We are in July 2016 now, we have been concentrating over the last 2 years building terraces for our Mediterranean garden , James has become an expert in that, while I do the research on plants. I became a member of the MGS Mediterranean Garden Society, which is a brilliant organisation and very helpful in finding, researching and learning more about “A water-wise Approach” for Mediterranean Gardening! Which we to our cost have found out is critical here.
We are trying to create timeless sustainable landscapes that are sympathetic to the natural environment, we use young plants that are compatible with the native climate and soil, requiring little if any, irrigation, but it is a huge challenge. I have learnt, we have learnt- gardening in a Mediterranean climate offers several
restrictions in terms of what will and what won’t survive due to the hot summers, very heavy rainfall at concentrated times of the year and the maritime winds that dry the air and soil. We are taking inspiration from the surrounding landscape and seeing what works– with no input at all from man– this can offer valuable lessons and prove that it is possible to produce a truly sustainable garden inspired by nature. But again, I am writing this with a heavy heart, as it is not easy when the summer is very hot like it is today, 38 degrees C is normal at the moment. My herbs dried on the terrace in the pot…The use of water in gardens is a
tricky subject in the Mediterranean climate. Violent storms at certain times of the year result in rapid run-off streams which have an important effect on the natural landscapes. Montenegro is also an area that is rich in natural springs, from mountain lakes to the rivers that run down to the Mediterranean Sea. Water softens what is otherwise a hard landscape, when one looks up the mountains or drives along the narrow paths, it gives it a calming quality. You only have to have experienced one of the natural grottos with moss covered walls to appreciate the beauty and contrast this can provide. Using water in the garden to recreate this natural quality rather than for irrigation purposes can have magical results, but sadly, we are still in the building phase with our EcoHouse, but we do go to visit water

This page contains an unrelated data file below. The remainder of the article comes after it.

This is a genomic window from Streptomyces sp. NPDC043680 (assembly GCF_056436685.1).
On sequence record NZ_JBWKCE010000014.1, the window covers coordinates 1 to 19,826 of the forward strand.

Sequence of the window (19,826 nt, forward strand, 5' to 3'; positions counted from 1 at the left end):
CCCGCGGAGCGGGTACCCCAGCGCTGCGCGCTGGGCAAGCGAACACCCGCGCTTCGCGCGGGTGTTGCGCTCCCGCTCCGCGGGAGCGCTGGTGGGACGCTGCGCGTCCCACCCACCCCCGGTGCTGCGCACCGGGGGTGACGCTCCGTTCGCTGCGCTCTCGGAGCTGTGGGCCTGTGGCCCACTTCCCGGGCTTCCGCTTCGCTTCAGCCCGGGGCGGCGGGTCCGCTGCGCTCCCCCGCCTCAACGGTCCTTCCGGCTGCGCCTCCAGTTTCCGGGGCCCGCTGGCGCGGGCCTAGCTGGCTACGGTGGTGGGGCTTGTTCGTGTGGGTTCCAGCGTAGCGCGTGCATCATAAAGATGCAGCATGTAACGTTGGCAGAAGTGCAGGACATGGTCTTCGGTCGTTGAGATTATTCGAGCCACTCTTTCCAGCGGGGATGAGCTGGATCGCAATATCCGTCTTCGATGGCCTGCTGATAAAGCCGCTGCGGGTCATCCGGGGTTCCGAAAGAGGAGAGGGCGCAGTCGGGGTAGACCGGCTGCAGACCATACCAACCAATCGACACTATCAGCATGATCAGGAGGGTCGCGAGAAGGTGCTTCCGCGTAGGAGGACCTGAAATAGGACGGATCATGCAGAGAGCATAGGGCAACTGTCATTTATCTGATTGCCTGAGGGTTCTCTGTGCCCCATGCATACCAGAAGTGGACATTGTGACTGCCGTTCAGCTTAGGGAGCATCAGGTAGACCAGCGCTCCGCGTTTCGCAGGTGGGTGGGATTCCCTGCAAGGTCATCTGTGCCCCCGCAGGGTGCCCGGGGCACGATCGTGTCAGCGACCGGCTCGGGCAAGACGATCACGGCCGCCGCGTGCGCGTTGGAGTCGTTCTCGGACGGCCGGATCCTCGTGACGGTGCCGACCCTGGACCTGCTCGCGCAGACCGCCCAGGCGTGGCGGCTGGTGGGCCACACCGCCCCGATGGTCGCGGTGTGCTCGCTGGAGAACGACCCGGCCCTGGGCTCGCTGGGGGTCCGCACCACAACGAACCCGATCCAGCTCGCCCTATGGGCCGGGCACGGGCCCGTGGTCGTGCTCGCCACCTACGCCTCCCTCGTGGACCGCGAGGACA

Despite common perceptions it is possible to have a beautiful garden with no irrigation which gives several advantages, some more obvious than others. Less water means less weeds, and in turn less growth therefore less pruning thus keeping maintenance to a minimum. We can’t use machines as our land is terraced, we could do with a hedge trimmer, but our plants are still young. Over watering? Mediterranean plants don’t like water, but they still need some. Rows of branches, leaves and grapes of our vines just died, too hot and too little water…